December 2015
Volume 56, Issue 13
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Research Highlight  |   December 2015
Foveal Morphology and the Macular Carotenoids
Author Affiliations
  • Billy Randall Hammond
    Department of Psychology University of Georgia, Athens, Georgia, United States; bhammond@uga.edu
Investigative Ophthalmology & Visual Science December 2015, Vol.56, 7866. doi:10.1167/iovs.15-18407
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      Billy Randall Hammond; Foveal Morphology and the Macular Carotenoids. Invest. Ophthalmol. Vis. Sci. 2015;56(13):7866. doi: 10.1167/iovs.15-18407.

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      © ARVO (1962-2015); The Authors (2016-present)

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Primate foveas have several features that are relatively unique. One is the paucity of anterior vasculature in an area in which photoreceptor density, and hence metabolic activity, is strongly peaking (declining in number exponentially as one moves from the foveola). This area is called the foveal avascular zone (FAZ). Another is the dramatic accumulation of dietary carotenoids, specifically lutein and zeaxanthin, also strongly peaking in the very center of the fovea (called macular pigment [MP]). This accumulation can be as high as 1000 times the amount in serum for some individuals (the highest accumulation of carotenoids in the body) or nearly indetectable for others. This large variation in the optical density and spatial distribution of MP is matched by large variation in the width of the FAZ and central retinal thickness. What has been unclear until now is how all of these widely varying anatomical features relate to each other. In the current study by Balaratnasingam and colleagues,1 these relationships were quantified. Consistent with some past results, these authors found that MP significantly correlated with the width of the FAZ and central retinal thickness. Because all of these features have been independently linked to retinal health/disease, their relation to each other is significant. The results also prompt questions regarding how the morphology reflects the physiology. Does, for instance, MP aide in oxygen utilization in the relatively hypoxic anterior layers of the fovea? Or is a more narrow FAZ the result of the hypoxia resulting from a thicker retina and the resulting distance from the posterior blood supply? The data by Balaratnasingam et al.1 are a good reminder that the architecture of the fovea is not based on a collection of independent variables but rather a complex set of interacting features.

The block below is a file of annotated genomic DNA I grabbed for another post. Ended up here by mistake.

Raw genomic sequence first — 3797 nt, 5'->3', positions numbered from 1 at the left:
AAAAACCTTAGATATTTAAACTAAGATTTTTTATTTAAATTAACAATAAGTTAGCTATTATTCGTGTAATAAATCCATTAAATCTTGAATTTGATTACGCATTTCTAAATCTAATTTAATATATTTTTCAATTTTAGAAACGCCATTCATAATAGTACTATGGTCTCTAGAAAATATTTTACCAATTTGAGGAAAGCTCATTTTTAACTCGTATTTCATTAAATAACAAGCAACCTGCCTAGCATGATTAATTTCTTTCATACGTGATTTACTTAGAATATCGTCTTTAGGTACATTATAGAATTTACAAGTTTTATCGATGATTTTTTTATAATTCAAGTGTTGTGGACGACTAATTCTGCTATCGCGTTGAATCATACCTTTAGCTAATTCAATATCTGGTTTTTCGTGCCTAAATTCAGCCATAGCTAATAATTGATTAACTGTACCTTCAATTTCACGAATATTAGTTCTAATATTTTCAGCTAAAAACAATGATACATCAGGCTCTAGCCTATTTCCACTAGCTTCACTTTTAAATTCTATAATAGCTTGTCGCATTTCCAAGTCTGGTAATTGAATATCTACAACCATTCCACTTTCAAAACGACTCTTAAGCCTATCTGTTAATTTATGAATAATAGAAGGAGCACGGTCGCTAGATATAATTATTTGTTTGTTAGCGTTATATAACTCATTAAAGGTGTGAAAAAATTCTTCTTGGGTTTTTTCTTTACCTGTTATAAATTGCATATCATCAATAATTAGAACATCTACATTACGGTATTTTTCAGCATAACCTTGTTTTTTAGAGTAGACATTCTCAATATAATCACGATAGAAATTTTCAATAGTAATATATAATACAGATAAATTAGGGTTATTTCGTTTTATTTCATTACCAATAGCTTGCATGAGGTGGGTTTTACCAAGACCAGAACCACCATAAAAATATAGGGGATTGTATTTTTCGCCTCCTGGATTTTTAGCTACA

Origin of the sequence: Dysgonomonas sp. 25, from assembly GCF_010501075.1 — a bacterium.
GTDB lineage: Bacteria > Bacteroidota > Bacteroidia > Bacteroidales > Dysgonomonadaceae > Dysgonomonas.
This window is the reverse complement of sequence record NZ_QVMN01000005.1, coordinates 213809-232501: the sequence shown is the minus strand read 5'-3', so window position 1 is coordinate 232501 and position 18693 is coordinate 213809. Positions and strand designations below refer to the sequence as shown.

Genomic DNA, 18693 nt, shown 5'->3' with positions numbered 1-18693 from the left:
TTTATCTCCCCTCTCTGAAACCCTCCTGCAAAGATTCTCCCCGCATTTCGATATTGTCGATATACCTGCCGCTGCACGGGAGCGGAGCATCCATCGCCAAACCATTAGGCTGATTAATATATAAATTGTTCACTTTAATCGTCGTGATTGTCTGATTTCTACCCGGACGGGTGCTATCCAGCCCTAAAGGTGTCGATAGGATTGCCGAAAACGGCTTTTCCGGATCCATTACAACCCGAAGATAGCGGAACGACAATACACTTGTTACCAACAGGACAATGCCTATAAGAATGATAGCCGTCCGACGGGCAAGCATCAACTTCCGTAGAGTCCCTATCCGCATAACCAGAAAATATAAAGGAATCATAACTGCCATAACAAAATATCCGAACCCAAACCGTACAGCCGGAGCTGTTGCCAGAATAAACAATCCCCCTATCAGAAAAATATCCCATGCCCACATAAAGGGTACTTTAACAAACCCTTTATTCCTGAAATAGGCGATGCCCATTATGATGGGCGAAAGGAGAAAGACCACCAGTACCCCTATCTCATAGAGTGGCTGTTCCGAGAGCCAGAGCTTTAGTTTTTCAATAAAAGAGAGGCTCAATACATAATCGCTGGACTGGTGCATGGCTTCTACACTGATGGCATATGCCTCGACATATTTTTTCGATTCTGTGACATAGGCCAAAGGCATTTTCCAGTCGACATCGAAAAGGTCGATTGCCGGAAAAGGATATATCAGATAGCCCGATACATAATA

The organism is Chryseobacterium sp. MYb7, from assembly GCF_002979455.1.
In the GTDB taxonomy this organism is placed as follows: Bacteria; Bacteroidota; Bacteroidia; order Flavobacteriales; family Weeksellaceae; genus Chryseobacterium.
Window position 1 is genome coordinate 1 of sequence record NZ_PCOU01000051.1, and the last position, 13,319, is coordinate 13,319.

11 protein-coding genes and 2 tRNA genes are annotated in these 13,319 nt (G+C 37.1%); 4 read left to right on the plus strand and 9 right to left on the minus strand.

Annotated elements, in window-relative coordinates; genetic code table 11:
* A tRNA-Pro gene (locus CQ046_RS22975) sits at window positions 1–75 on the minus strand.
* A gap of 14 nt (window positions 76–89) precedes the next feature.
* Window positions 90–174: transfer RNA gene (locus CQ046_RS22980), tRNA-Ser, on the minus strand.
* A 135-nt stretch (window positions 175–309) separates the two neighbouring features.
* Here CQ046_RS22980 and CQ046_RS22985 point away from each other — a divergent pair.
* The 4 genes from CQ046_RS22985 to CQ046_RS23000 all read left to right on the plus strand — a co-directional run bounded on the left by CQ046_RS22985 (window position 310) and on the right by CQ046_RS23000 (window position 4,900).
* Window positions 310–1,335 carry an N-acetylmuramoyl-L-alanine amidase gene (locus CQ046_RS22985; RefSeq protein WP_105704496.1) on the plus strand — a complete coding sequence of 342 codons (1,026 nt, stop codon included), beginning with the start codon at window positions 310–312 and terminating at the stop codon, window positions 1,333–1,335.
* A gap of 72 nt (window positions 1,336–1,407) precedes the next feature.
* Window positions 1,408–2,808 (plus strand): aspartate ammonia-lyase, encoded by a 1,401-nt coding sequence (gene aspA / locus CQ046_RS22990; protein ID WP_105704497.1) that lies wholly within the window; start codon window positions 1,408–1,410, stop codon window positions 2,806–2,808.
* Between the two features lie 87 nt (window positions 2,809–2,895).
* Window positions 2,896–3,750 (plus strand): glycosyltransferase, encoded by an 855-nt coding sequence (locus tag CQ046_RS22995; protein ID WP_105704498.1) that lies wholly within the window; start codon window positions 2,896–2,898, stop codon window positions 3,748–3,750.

References
Balaratnasingam C, Chae B, Remmer MH, et al. The spatial profile of macular pigments is related to the topological characteristics of the foveal avascular zone. Invest Ophthalmol Vis Sci. 2015; 56: 7859–7865.
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